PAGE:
Have you ever wondered why certain characters don’t seem to show up right on your phone or within your web-browser? When what should ostensibly should be letters, numbers or even, yes, an emoji shows up as a dreaded square? While sending your messages in English or French may not ever be issue, for some users their phone is a major obstacle towards sending and receiving messages properly in their language of choice.
For most of human history, tofu, or the blank squares standing in lieu of properly rendered letters, simply did not exist. While the origins of human writing remain opaque, what is clear is that once we did have writing systems, being able to read and write sufficed to allow one to graphically transmit linguistic messages with success. You simply took out your writing utensil and applied it to the canvas of your choice. In the digital age of today however, literacy does not necessarily translate into the ability to send or receive words in one’s own tongue.
This stems from the fact that digital messages are ultimately mediated by digital translations of what most humans ultimately decode simply by looking at a screen. When you send a text message it is actually an electrical signal composed of 1s and 0s that must be interpreted by your friend’s phone. Computer programmers refer to this signal of information as a string. For your friend’s computing device (that is, their new iPhone) to render your message into a language in which they are literate, it must have a means of decoding strings. To do this, computing devices rely on an encoding or a set of rules for parsing strings into a set of characters. While the word “character” is popularly used to refer to letters and numbers, for a computer programmer it is a technical term that at its most basic designates a particular numeric sequence. For this reason, they are also sometimes referred as a code point. A hypothetical illustration may be useful:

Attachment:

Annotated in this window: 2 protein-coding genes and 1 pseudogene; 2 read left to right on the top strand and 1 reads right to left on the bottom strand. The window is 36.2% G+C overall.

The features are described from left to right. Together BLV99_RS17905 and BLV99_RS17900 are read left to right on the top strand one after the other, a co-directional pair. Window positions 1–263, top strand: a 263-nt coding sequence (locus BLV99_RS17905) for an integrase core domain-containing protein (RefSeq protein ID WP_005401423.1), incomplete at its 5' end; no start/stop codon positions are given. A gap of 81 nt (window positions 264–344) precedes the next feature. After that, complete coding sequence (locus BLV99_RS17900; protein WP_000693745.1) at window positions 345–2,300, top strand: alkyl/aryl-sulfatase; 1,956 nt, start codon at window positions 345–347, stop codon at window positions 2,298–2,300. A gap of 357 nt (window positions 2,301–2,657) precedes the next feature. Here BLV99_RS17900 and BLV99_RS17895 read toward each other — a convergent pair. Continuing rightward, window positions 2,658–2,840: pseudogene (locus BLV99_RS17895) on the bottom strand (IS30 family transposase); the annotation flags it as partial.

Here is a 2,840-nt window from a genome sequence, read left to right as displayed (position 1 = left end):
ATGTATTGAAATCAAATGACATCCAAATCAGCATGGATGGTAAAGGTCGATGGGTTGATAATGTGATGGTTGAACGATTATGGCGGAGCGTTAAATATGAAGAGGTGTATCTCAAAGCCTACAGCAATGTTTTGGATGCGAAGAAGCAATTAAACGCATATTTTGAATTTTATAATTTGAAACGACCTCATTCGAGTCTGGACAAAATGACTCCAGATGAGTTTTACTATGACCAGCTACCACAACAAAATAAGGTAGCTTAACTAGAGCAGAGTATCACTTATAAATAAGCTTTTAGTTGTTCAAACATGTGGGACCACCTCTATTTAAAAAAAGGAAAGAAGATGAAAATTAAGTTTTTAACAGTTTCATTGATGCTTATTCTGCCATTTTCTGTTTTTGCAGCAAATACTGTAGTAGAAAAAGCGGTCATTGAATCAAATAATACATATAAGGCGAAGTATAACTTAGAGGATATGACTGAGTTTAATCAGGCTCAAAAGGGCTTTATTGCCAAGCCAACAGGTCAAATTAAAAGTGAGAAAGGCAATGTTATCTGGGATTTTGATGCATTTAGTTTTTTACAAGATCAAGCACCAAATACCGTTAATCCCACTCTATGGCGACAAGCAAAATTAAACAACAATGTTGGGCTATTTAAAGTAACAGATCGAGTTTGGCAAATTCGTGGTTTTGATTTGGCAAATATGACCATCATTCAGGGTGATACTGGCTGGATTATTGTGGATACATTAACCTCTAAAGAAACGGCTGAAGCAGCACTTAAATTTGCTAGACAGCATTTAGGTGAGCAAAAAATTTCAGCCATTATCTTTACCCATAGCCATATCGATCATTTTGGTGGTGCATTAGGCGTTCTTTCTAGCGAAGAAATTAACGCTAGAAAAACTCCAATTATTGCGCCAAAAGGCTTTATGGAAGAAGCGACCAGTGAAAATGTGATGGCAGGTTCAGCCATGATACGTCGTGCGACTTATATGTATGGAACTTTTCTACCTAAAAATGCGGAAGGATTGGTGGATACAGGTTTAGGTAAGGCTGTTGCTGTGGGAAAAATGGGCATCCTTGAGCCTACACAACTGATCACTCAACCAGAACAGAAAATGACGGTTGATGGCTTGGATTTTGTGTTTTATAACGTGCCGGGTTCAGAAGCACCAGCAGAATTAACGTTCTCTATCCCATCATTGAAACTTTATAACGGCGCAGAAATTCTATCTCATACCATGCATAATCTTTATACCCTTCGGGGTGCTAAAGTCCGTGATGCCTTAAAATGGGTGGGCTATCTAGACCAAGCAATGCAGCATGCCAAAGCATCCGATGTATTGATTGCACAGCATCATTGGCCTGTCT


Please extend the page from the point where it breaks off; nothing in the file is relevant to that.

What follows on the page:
Does this explain why tofu appears on your cellphone screen? Do you simply lack the proper encoding to interpret the original written message? It could, but in practice today that is rarely the issue thanks to Unicode. In California in 1991 a group of computer programmers and technologists gathered to devise a single encoding system that they hoped would be adopted universally across devices. This issue came to the fore because as computer usage spread beyond the Western circles where it originally flourished, it became apparent that the original character encodings were not sufficient for the world’s languages. The dominant predecessor to Unicode for instance, ASCII was constrained by the number of digits that it had available for characters. As with phone and social security numbers, encodings can only go far as the maximum code permits. ASCII approached strings by looking for unique sequences of 7 digits. However the total number of code-points that this provided however was wildly inadequate in providing a sufficient number of digital placeholders for the letters and symbols of all of the world’s languages. As such, the Unicode Consortium proposed a new encoding system, Unicode that took ASCII characters as its initial starting point but also allowed for a potentially infinite number of additional code-points. Furthermore, as a non-profit dedicated to internationalizing the web, the group also laid out an official and defined process for submitting and judging new character proposals.